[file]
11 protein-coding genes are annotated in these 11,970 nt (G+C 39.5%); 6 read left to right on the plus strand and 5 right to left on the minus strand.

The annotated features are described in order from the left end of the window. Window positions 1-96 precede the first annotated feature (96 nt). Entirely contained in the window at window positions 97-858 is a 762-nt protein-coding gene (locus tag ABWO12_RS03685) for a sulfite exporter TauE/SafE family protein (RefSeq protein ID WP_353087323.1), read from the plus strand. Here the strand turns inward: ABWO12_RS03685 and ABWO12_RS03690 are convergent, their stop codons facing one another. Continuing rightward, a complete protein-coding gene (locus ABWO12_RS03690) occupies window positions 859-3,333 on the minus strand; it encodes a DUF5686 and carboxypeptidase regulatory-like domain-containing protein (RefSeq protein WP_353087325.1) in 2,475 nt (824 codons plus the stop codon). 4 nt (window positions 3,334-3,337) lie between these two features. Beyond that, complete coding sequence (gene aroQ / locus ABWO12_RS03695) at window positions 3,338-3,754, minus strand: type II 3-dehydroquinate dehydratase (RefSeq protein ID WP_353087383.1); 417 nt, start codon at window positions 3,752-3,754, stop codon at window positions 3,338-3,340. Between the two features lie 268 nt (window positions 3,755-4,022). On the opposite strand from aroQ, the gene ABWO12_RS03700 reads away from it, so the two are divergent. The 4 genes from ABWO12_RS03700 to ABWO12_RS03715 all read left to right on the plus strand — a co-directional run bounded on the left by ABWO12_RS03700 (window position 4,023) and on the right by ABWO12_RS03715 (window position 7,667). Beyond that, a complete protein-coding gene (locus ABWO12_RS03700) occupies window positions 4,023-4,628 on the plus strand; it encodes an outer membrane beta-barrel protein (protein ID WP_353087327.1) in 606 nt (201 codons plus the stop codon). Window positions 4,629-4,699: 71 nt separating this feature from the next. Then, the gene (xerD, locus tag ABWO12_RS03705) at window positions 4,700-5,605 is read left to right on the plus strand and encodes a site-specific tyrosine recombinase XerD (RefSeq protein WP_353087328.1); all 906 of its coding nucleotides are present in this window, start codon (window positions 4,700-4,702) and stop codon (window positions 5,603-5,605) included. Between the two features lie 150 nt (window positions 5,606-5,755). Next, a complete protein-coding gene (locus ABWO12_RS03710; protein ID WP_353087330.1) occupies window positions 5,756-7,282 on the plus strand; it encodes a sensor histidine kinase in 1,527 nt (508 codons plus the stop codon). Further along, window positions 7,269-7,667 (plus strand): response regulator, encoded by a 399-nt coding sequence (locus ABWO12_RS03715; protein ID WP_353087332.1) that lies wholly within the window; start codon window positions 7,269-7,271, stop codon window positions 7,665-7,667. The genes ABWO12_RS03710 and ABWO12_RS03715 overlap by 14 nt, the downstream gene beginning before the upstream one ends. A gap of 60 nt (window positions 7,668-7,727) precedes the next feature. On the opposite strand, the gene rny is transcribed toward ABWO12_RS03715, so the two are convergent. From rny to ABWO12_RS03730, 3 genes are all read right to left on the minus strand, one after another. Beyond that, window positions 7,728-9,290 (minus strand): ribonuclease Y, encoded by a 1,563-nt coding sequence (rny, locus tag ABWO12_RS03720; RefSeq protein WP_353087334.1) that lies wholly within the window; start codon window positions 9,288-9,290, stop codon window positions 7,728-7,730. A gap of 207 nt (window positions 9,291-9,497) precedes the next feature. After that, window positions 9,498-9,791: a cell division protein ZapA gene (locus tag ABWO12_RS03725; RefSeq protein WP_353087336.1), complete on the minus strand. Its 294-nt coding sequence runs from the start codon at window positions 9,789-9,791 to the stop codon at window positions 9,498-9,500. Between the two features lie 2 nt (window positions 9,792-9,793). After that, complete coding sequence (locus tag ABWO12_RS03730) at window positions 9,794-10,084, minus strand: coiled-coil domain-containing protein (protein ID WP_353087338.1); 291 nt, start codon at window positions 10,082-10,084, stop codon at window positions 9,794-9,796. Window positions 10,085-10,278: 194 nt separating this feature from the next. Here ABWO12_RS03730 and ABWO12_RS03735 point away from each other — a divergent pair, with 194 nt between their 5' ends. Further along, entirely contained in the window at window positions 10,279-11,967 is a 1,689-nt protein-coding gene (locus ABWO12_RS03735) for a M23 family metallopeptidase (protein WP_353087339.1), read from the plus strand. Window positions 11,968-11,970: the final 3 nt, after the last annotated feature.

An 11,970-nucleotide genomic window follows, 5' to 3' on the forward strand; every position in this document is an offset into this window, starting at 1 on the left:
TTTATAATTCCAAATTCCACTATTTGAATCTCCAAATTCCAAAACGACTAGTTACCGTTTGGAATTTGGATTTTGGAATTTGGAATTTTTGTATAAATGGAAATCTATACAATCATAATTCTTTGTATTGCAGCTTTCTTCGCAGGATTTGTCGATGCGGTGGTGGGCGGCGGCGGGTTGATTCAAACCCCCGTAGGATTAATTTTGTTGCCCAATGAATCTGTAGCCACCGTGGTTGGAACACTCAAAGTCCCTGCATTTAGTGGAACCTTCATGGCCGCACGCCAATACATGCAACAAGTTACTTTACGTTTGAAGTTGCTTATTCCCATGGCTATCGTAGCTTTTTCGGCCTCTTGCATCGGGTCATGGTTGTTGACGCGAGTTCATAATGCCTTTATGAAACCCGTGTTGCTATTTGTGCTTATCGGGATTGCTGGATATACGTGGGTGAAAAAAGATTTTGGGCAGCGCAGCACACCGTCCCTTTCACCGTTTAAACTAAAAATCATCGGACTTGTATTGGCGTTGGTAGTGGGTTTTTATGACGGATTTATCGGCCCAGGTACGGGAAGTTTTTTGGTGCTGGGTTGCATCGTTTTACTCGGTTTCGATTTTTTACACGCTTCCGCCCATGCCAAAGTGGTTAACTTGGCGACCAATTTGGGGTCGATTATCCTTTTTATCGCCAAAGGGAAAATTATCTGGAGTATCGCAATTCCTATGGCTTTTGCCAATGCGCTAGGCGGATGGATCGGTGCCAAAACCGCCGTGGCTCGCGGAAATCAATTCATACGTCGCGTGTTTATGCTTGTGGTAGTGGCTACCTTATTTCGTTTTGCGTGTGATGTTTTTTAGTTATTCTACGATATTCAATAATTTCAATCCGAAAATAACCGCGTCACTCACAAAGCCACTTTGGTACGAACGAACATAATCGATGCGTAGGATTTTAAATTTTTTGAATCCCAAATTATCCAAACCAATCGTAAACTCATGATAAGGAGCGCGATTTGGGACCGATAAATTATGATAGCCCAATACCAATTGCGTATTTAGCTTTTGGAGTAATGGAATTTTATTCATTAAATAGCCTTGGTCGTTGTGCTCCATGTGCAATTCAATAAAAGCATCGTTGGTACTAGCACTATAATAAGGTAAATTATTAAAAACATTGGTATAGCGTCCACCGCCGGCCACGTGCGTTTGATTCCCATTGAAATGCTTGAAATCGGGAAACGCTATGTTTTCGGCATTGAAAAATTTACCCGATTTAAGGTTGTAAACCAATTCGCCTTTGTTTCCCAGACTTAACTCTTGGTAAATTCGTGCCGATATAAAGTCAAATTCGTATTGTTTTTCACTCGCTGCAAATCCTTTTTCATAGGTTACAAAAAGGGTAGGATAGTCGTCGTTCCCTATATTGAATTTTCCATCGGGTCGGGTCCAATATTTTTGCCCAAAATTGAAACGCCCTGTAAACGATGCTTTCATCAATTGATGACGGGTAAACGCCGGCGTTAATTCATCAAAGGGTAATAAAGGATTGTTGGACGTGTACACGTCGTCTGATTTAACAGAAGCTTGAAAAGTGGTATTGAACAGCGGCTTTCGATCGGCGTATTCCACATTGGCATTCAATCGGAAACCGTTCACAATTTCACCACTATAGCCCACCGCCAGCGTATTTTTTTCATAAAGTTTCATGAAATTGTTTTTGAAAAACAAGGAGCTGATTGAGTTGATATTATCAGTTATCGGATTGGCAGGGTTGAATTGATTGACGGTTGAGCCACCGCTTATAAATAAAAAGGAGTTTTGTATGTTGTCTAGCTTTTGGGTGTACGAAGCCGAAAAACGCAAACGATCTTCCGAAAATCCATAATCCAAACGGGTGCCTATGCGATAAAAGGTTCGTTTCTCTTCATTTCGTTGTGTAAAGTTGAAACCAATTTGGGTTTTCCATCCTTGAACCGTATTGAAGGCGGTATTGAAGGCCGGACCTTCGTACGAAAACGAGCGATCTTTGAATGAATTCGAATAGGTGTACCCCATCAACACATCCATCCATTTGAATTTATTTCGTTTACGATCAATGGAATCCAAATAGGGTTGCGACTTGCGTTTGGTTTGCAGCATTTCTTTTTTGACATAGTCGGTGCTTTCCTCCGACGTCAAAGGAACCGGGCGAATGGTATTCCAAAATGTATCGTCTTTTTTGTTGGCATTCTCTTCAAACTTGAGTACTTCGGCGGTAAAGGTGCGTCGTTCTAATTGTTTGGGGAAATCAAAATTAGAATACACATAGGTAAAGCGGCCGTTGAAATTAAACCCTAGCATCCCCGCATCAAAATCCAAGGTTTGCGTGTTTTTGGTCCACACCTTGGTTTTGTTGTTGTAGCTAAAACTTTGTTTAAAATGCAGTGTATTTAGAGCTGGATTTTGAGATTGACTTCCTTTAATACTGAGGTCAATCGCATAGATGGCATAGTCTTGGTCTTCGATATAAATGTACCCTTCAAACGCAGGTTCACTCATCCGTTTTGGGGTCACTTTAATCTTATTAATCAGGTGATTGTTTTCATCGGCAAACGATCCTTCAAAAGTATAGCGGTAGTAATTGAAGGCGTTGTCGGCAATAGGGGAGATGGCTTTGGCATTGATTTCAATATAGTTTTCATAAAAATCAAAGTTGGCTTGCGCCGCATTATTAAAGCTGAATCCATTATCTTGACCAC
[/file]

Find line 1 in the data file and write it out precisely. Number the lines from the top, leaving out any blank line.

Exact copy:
11 protein-coding genes are annotated in these 11,970 nt (G+C 39.5%); 6 read left to right on the plus strand and 5 right to left on the minus strand.